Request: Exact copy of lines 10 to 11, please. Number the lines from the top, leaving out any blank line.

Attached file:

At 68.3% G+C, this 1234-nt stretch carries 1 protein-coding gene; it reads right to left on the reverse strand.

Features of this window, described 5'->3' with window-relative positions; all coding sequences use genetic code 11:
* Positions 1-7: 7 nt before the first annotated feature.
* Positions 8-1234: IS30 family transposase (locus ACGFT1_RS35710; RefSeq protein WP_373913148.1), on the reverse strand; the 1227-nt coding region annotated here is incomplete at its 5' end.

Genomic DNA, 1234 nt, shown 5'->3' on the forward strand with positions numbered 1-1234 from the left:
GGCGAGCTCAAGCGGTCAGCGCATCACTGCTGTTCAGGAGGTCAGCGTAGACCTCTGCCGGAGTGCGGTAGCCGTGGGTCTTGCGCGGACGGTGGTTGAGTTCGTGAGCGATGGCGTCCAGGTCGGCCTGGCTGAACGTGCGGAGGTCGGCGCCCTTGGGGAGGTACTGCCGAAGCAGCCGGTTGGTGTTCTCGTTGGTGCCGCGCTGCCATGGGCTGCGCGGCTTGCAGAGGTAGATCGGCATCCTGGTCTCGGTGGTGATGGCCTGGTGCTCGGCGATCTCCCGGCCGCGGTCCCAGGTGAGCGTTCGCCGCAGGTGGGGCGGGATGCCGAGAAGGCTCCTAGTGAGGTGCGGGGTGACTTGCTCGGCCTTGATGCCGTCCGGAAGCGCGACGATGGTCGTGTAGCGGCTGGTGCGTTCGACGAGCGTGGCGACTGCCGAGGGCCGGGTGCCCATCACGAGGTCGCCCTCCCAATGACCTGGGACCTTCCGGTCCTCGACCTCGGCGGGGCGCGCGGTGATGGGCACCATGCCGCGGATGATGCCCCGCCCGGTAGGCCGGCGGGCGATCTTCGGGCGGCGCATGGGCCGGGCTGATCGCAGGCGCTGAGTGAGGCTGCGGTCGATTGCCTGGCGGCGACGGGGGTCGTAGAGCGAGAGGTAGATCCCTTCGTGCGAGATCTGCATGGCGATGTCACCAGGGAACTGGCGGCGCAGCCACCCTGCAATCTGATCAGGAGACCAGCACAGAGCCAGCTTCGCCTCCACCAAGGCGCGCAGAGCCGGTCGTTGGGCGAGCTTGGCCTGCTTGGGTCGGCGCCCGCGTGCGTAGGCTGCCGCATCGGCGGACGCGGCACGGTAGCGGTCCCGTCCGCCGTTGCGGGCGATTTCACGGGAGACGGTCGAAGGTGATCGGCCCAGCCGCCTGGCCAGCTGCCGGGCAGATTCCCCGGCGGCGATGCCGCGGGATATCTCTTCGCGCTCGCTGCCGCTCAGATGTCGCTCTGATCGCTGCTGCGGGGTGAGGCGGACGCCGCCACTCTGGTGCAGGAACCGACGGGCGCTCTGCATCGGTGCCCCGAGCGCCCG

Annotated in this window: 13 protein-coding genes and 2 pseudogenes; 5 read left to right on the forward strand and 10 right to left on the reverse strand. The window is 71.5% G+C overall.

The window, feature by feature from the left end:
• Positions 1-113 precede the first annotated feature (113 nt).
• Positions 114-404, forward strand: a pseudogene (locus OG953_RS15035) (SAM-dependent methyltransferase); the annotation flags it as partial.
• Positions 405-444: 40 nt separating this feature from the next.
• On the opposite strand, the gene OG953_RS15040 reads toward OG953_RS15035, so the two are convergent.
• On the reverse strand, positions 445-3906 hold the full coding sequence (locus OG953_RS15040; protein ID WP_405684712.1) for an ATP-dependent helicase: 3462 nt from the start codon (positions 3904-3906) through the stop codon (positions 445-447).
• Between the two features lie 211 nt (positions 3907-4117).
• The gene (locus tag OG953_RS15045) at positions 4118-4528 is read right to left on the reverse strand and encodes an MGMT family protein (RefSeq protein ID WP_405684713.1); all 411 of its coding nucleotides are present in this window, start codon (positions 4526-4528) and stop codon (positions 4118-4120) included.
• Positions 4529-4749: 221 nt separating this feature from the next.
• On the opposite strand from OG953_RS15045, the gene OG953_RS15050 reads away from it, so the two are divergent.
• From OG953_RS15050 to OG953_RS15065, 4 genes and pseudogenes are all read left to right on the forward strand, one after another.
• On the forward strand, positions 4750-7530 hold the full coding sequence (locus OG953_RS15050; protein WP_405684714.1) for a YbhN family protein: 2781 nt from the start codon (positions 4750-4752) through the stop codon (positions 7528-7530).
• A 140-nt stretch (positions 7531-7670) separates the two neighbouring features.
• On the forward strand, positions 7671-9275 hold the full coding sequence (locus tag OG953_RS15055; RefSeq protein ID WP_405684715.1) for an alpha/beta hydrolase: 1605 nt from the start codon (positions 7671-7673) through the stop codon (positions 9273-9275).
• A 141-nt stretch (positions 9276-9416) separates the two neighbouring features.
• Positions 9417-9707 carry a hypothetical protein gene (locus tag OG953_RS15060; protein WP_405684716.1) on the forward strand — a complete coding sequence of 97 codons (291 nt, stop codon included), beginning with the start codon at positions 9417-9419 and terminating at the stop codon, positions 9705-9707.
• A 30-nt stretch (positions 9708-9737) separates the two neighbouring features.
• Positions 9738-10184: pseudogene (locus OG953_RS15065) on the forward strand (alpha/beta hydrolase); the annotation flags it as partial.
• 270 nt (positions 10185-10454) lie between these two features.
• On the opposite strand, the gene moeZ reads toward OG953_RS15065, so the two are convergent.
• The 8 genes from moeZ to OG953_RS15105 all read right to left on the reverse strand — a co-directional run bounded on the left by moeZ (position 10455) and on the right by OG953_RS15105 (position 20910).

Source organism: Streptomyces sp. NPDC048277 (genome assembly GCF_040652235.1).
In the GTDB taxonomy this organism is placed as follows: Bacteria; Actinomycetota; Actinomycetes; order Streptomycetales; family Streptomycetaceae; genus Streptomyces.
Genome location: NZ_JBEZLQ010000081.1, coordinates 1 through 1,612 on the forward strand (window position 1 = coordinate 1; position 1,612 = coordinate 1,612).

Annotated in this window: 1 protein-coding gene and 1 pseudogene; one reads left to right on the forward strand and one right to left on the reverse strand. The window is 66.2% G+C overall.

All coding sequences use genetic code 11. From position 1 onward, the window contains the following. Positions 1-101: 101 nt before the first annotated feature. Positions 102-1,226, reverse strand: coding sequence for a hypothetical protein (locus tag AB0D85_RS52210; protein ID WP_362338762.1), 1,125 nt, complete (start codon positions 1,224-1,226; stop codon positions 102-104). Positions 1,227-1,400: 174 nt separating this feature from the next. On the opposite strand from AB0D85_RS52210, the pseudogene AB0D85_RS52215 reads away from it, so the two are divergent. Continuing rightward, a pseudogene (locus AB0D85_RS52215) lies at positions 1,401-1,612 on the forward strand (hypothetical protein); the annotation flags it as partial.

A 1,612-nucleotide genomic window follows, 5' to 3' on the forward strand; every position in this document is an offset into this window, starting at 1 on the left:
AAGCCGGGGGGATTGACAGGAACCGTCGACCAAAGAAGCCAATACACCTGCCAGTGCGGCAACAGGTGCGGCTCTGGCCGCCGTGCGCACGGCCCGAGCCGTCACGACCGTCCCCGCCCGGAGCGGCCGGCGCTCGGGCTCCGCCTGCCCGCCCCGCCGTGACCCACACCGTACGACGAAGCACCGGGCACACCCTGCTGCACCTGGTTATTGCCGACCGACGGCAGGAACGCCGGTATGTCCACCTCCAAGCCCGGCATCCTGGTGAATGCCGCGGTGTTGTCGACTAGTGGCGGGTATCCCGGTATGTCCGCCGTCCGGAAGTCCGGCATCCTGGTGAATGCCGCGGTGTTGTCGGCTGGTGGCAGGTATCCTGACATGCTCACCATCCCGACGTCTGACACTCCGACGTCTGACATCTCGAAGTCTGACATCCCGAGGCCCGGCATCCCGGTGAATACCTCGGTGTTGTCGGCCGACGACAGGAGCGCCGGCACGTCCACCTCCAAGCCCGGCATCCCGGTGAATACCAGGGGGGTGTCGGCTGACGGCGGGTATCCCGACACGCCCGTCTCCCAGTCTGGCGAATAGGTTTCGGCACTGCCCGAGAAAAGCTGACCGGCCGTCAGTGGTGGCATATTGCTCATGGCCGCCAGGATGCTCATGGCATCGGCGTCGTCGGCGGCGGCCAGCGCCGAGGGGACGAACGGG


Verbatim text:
• Positions 114-404, forward strand: a pseudogene (locus OG953_RS15035) (SAM-dependent methyltransferase); the annotation flags it as partial.
• Positions 405-444: 40 nt separating this feature from the next.